Bayern Munich 5 – 1 Arsenal
“Take your mind off the football. Go and listen to a record.” A caring thought from my wife, except I didn’t listen, did I? I sought solace in the 1991 playlist on Dad’s Jukebox. In a moment of levity or bone-idleness, I had lifted the title for this week’s offering, from the B.A.D II song, “Rush”; somehow, “Situation No Win” was a little too close to the bone. It is nonetheless, an astonishingly good compilation.
I have a dream…
Back in 2012, Ivan Gazidis promised a bright future. “In a couple of years,” he told us, “we will be competing at the level of Bayern Munich.” It didn’t quite work out that way. We’re light years away from them on the pitch but at least we are at the same level as Barcelona this week. The trouble is, you know their board will act to solve the problem. Ours? When they don’t have a clue, they leave it to Arsène.
And that just exacerbates the problem. Reliance on the same players, the same way of playing, and the same meaningless excuses when it goes wrong.
And it turned into a nightmare
The nature of professional football inevitably leads to recriminations following a capitulation of this nature. Arsène is the lightning rod for everything at the club but it’s rare that a manager isn’t; Arsenal is anything but unique in that sense. This time, the players need to stand front and centre to take their share of the criticism.
For twenty minutes, we believed a good result was possible. Mesut Özil spurned an opportunity to give us the lead just before half-time and in that moment, we were on the cusp: it was glory or disaster. It was Arsenal so, of course, it was the latter. It was so bad that Ancelotti lamented the second leg being played.
Post-match, Arséne was shell-shocked and broken. Martin Keown compared him to a punch-drunk boxer, someone who needs protection from himself. In no way would any of us be surprised if he called it a day tomorrow. He won’t but anyone who thinks he will go one beyond the end of this season needs to watch that video again and rethink their view. He is out of answers.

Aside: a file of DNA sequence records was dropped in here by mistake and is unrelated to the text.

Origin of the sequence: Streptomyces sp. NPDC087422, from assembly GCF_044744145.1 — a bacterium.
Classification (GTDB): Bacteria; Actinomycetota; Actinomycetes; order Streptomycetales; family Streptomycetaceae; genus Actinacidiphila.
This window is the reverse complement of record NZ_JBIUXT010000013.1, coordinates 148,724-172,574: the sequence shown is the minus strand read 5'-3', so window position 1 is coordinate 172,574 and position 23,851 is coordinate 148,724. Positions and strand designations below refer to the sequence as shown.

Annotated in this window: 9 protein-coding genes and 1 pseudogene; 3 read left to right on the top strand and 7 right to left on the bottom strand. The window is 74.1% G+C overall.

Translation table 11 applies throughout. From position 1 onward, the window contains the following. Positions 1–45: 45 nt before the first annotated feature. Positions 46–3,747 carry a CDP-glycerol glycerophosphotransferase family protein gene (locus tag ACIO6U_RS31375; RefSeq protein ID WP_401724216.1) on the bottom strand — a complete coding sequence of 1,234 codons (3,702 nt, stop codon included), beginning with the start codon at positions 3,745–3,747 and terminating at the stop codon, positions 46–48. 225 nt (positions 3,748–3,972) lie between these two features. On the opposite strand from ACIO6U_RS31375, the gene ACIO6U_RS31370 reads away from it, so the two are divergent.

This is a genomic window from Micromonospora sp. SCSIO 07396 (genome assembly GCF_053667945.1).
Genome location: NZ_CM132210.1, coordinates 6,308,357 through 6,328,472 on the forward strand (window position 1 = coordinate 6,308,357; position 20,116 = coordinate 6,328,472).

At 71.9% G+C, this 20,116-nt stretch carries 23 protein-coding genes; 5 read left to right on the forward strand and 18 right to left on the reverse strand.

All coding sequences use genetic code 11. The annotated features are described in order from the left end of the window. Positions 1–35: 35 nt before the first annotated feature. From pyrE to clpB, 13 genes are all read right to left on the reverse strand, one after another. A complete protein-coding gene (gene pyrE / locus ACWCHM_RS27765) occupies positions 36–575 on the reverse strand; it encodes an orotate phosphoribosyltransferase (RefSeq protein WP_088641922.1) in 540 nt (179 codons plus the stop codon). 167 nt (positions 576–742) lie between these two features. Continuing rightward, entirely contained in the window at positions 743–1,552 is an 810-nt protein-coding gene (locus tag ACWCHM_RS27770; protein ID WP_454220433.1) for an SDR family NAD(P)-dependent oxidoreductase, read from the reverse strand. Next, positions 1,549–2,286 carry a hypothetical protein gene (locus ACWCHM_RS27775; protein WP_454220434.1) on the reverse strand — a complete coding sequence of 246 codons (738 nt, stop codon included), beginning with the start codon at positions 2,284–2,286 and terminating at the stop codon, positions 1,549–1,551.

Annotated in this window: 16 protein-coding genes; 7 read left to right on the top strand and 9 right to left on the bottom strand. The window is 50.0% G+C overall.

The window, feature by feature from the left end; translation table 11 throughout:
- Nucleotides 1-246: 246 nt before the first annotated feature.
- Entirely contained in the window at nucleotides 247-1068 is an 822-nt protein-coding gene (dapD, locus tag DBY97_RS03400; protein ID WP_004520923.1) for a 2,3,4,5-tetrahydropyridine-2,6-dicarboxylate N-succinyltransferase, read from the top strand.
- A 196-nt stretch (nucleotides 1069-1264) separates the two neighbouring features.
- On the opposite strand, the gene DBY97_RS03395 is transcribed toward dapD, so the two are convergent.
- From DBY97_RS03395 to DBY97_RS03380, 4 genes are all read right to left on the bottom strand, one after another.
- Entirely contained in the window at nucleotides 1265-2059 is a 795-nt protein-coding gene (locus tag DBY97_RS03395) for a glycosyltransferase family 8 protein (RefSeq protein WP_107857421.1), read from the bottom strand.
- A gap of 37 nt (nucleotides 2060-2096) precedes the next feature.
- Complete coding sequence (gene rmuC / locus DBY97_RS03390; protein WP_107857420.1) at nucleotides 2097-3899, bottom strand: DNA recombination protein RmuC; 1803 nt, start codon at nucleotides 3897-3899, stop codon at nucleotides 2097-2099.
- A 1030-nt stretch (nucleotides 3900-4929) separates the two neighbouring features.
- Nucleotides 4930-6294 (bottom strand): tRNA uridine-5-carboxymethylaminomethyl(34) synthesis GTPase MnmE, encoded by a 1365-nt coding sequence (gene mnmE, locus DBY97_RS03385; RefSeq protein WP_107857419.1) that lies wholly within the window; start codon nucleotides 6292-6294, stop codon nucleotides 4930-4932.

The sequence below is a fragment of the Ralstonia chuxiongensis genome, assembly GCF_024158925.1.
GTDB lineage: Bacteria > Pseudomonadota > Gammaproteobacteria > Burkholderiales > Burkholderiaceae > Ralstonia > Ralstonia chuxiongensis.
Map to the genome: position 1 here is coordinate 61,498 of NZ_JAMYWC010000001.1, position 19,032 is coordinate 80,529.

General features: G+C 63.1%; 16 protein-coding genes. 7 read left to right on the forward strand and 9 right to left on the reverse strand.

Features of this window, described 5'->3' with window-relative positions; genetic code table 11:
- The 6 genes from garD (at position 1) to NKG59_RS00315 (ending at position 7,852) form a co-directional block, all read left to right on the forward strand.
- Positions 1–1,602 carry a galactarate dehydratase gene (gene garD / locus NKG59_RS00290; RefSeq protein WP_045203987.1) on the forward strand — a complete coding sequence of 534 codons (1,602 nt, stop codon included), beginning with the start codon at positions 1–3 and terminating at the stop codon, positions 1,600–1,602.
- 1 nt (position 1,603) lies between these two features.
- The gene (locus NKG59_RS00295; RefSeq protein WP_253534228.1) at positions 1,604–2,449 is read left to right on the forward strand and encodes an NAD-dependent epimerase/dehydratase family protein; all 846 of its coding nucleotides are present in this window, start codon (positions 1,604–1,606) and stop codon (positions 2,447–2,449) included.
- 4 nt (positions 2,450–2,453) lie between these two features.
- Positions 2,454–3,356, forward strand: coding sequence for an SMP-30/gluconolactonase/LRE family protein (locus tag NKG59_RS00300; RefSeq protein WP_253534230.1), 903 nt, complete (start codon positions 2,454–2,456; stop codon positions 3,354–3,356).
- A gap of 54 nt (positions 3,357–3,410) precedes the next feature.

Surviving the opening phase of the match was the first target and we didn’t manage that; Arjen Robben’s finish was a moment of footballing beauty, invited by the first incident of slack-jawed defending of the evening. But – and encouragement was drawn from the ‘but’ – we held on, gradually got stronger and for the last twenty minutes of the first half, were serious in our intent to win the game. The counter-attack purred and eventually, due reward came when Lewandowski unleashed a fearsome volley against Koscielny’s boot.
Howard Webb said it was a penalty and the ref obligingly pointed to the spot.
From the ridiculous to the sublime
Alexis missed the spot-kick; it was woeful but having swung at the rebound, he chested the ball down and swivelled to shoot, much to the surprise of the four defenders around him, Manuel Neuer and the defender on the line. Bottom corner with the finish as well. At 1 – 1, I was content with losing 2 – 1.